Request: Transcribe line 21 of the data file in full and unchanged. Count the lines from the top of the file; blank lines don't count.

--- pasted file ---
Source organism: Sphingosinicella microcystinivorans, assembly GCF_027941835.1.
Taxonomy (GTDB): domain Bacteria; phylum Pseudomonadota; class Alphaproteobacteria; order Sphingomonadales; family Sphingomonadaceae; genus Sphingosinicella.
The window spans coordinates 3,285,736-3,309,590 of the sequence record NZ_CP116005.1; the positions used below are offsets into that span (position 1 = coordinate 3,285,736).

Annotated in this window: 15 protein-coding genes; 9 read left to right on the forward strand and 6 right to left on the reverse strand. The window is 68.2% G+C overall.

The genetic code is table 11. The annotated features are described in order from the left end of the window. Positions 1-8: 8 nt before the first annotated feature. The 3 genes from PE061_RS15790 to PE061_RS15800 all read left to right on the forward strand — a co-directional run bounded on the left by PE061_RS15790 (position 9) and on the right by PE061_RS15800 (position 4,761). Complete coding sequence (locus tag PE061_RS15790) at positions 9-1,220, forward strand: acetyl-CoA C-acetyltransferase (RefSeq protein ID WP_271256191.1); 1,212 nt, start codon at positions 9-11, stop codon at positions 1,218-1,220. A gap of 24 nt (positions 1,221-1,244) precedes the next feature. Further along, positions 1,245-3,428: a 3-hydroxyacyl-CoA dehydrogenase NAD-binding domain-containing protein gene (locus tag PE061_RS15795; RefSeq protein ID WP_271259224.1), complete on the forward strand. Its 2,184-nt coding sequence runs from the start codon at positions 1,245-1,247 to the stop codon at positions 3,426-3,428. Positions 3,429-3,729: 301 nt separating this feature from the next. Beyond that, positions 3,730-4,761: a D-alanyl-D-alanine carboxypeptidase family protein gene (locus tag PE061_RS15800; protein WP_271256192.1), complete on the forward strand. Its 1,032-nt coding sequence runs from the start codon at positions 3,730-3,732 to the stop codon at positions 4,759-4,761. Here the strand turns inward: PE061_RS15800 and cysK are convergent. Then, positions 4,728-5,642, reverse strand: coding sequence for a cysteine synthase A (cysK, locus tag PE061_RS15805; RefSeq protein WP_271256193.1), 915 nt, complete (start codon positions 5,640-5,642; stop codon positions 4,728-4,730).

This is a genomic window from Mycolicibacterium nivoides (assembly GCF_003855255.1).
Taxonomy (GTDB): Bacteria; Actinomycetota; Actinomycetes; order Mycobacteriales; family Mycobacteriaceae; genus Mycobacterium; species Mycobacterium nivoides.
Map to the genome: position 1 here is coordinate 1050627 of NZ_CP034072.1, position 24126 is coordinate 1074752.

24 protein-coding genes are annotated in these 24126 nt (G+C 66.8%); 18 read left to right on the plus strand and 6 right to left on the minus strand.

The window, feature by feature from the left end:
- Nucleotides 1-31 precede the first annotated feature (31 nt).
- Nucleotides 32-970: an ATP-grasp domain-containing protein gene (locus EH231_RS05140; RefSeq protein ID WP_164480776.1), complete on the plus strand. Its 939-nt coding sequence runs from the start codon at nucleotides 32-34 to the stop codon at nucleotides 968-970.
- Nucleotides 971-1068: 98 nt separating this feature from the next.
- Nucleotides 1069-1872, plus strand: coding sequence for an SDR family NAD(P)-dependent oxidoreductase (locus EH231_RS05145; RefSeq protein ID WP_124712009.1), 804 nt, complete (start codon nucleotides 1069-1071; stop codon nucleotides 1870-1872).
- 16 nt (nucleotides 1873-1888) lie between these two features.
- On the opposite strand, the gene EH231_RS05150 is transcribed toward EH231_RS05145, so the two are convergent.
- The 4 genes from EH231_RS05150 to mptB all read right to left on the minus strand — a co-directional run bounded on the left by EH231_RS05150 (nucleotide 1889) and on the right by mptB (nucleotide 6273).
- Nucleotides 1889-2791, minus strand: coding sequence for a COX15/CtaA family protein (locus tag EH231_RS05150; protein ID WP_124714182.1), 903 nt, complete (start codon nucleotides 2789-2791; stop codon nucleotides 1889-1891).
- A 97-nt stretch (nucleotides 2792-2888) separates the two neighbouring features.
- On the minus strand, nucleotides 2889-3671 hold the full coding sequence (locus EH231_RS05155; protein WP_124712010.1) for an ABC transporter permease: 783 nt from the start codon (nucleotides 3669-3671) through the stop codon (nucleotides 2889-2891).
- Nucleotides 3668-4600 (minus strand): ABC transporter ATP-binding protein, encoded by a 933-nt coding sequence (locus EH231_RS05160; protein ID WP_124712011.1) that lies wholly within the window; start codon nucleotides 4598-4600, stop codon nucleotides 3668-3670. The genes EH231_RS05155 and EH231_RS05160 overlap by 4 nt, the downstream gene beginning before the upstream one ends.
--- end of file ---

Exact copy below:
- Nucleotides 3668-4600 (minus strand): ABC transporter ATP-binding protein, encoded by a 933-nt coding sequence (locus EH231_RS05160; protein ID WP_124712011.1) that lies wholly within the window; start codon nucleotides 4598-4600, stop codon nucleotides 3668-3670. The genes EH231_RS05155 and EH231_RS05160 overlap by 4 nt, the downstream gene beginning before the upstream one ends.